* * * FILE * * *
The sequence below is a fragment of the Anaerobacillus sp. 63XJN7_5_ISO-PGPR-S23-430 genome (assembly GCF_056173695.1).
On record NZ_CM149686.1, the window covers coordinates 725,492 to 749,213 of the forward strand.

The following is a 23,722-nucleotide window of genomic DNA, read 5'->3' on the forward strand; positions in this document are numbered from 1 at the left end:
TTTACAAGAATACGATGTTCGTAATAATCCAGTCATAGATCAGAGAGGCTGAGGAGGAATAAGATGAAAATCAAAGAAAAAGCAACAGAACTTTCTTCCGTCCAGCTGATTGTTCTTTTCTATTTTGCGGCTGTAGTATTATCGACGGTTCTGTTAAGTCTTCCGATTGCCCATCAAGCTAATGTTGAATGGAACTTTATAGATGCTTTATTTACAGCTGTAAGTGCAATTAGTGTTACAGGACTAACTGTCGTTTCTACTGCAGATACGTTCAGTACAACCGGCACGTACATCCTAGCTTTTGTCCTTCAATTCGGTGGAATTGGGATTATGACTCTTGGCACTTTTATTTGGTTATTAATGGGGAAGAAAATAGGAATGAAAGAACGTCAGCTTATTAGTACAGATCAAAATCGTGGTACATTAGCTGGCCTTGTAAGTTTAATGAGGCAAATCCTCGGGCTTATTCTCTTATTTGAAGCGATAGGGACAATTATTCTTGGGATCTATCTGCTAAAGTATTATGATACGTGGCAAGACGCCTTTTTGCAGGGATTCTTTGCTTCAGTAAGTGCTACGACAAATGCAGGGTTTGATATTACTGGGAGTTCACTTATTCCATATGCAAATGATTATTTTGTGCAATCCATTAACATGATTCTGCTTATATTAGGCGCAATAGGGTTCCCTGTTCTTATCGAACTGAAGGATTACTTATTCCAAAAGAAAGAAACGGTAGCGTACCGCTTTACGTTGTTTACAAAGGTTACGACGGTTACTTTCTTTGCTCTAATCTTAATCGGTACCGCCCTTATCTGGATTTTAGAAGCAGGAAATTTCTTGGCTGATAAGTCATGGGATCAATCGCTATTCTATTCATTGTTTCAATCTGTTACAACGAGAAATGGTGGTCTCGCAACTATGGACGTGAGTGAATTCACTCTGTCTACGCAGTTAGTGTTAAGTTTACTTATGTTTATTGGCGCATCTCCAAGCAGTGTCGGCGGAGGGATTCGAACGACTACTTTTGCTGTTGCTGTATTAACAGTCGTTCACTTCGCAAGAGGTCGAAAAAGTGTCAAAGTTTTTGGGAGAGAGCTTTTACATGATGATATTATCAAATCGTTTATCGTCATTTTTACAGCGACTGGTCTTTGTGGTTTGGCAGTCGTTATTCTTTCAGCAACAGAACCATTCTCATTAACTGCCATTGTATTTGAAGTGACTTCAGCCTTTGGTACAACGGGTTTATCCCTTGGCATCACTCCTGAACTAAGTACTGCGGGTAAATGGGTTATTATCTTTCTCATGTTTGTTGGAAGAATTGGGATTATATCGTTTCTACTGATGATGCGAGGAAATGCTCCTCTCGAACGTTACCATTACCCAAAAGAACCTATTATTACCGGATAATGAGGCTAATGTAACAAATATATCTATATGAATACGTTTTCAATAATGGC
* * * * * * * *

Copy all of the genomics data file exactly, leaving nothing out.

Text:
The sequence below is a fragment of the Anaerobacillus sp. 63XJN7_5_ISO-PGPR-S23-430 genome (assembly GCF_056173695.1).
On record NZ_CM149686.1, the window covers coordinates 725,492 to 749,213 of the forward strand.

The following is a 23,722-nucleotide window of genomic DNA, read 5'->3' on the forward strand; positions in this document are numbered from 1 at the left end:
TTTACAAGAATACGATGTTCGTAATAATCCAGTCATAGATCAGAGAGGCTGAGGAGGAATAAGATGAAAATCAAAGAAAAAGCAACAGAACTTTCTTCCGTCCAGCTGATTGTTCTTTTCTATTTTGCGGCTGTAGTATTATCGACGGTTCTGTTAAGTCTTCCGATTGCCCATCAAGCTAATGTTGAATGGAACTTTATAGATGCTTTATTTACAGCTGTAAGTGCAATTAGTGTTACAGGACTAACTGTCGTTTCTACTGCAGATACGTTCAGTACAACCGGCACGTACATCCTAGCTTTTGTCCTTCAATTCGGTGGAATTGGGATTATGACTCTTGGCACTTTTATTTGGTTATTAATGGGGAAGAAAATAGGAATGAAAGAACGTCAGCTTATTAGTACAGATCAAAATCGTGGTACATTAGCTGGCCTTGTAAGTTTAATGAGGCAAATCCTCGGGCTTATTCTCTTATTTGAAGCGATAGGGACAATTATTCTTGGGATCTATCTGCTAAAGTATTATGATACGTGGCAAGACGCCTTTTTGCAGGGATTCTTTGCTTCAGTAAGTGCTACGACAAATGCAGGGTTTGATATTACTGGGAGTTCACTTATTCCATATGCAAATGATTATTTTGTGCAATCCATTAACATGATTCTGCTTATATTAGGCGCAATAGGGTTCCCTGTTCTTATCGAACTGAAGGATTACTTATTCCAAAAGAAAGAAACGGTAGCGTACCGCTTTACGTTGTTTACAAAGGTTACGACGGTTACTTTCTTTGCTCTAATCTTAATCGGTACCGCCCTTATCTGGATTTTAGAAGCAGGAAATTTCTTGGCTGATAAGTCATGGGATCAATCGCTATTCTATTCATTGTTTCAATCTGTTACAACGAGAAATGGTGGTCTCGCAACTATGGACGTGAGTGAATTCACTCTGTCTACGCAGTTAGTGTTAAGTTTACTTATGTTTATTGGCGCATCTCCAAGCAGTGTCGGCGGAGGGATTCGAACGACTACTTTTGCTGTTGCTGTATTAACAGTCGTTCACTTCGCAAGAGGTCGAAAAAGTGTCAAAGTTTTTGGGAGAGAGCTTTTACATGATGATATTATCAAATCGTTTATCGTCATTTTTACAGCGACTGGTCTTTGTGGTTTGGCAGTCGTTATTCTTTCAGCAACAGAACCATTCTCATTAACTGCCATTGTATTTGAAGTGACTTCAGCCTTTGGTACAACGGGTTTATCCCTTGGCATCACTCCTGAACTAAGTACTGCGGGTAAATGGGTTATTATCTTTCTCATGTTTGTTGGAAGAATTGGGATTATATCGTTTCTACTGATGATGCGAGGAAATGCTCCTCTCGAACGTTACCATTACCCAAAAGAACCTATTATTACCGGATAATGAGGCTAATGTAACAAATATATCTATATGAATACGTTTTCAATAATGGC